3 – Export a “signing request” (in the blog post in the “orapki wallet export” command) for your new key. This will create a new file using the filename specified with the “-request” parameter.

      4 – Send the file produced in step 3 to your signing authority. I do not know how your federal issuer receives certificate signing requests, but they should have some documentation available for you.

      5 – Wait for the signing authority to send you a signed certificate. They will probably send you back multiple files that include your new certificate and two additional files for their root certificate and their chain certificate. Some signers will only send you your certificate and their root certificate because they do not use chain certificates, your federal issuer should be able to tell you what they will provide.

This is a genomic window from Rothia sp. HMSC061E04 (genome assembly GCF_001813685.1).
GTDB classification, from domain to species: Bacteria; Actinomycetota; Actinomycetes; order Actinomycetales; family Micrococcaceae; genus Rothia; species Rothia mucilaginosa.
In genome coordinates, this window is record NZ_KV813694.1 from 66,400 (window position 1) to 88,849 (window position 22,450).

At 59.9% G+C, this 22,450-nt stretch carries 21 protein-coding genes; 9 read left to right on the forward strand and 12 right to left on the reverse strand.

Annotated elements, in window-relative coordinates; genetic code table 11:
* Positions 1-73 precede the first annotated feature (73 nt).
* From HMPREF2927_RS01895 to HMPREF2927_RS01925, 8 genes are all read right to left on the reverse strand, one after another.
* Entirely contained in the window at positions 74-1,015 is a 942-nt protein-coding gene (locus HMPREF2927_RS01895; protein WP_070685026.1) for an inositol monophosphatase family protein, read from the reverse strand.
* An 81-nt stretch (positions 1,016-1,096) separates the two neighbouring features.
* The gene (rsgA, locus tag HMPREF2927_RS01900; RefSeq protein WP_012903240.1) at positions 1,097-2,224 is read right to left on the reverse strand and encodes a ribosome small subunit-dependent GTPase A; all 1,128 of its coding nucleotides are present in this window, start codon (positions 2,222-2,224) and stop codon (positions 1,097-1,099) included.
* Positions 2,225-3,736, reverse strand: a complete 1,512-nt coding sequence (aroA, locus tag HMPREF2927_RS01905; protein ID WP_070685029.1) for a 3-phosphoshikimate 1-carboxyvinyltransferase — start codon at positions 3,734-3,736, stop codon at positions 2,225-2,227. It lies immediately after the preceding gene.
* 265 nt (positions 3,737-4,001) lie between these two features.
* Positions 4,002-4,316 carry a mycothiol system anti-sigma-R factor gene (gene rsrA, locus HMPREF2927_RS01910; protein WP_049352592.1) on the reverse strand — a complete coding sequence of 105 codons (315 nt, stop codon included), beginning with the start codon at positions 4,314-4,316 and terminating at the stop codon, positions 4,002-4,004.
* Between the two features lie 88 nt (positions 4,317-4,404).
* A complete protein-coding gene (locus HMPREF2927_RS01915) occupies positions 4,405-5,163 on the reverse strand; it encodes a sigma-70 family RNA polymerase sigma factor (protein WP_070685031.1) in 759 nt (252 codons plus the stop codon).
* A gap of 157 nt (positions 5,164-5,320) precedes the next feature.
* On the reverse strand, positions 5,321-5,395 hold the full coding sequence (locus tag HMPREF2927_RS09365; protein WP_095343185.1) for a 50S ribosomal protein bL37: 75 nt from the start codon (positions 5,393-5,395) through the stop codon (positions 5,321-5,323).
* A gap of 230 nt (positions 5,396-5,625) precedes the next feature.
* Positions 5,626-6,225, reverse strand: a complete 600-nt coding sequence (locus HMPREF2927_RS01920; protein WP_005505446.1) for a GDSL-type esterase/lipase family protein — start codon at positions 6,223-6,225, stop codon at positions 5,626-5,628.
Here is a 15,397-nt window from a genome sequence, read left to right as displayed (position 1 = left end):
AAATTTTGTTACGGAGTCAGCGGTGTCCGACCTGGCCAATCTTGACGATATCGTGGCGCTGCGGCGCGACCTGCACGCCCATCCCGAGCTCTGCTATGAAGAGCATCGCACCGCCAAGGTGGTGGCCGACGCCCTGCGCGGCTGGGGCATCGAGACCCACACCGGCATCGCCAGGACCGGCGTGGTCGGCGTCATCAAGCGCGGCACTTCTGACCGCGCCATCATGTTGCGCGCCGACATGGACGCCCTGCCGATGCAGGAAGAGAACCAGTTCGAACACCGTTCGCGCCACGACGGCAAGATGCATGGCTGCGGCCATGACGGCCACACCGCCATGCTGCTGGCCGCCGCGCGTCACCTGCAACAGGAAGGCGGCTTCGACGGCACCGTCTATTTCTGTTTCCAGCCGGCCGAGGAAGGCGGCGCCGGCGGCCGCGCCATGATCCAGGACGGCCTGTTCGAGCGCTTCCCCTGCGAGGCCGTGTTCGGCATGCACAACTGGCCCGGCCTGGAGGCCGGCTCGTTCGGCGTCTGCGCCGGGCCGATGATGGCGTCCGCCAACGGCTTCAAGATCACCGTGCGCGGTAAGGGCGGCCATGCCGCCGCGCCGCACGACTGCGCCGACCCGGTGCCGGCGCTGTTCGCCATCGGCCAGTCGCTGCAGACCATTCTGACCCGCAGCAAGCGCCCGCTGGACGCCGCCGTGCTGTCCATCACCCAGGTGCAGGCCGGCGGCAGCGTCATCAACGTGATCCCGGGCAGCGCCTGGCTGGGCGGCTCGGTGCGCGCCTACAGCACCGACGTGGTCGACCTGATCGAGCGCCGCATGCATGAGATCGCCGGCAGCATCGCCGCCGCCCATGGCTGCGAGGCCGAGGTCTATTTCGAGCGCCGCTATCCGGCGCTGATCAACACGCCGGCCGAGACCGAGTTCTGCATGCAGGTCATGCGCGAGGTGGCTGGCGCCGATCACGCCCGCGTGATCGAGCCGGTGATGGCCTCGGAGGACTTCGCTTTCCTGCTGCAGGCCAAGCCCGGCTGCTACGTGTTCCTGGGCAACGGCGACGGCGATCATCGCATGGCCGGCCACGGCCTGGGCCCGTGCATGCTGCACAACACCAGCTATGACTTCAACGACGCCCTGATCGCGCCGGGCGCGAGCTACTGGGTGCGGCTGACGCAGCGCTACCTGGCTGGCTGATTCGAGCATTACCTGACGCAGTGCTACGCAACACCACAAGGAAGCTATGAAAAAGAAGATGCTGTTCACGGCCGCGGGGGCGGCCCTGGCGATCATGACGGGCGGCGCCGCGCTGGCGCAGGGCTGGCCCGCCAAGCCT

6 – Once you have received those files, follow the “orapki wallet add” commands in the “Import the root, intermediate, and user certificates into the OMS wallet” section. You will add your certificate with the -user_cert parameter, and the signer’s root+chain certificates with the -trusted_cert parameter. Also make sure to follow the step at the end of this section to create the trusted_certs.txt file.

      Now you should have a new wallet with a new certificate. Make sure you have good backups of your server before attempting the final two steps, because you may need to restore from backup if the secure steps fail.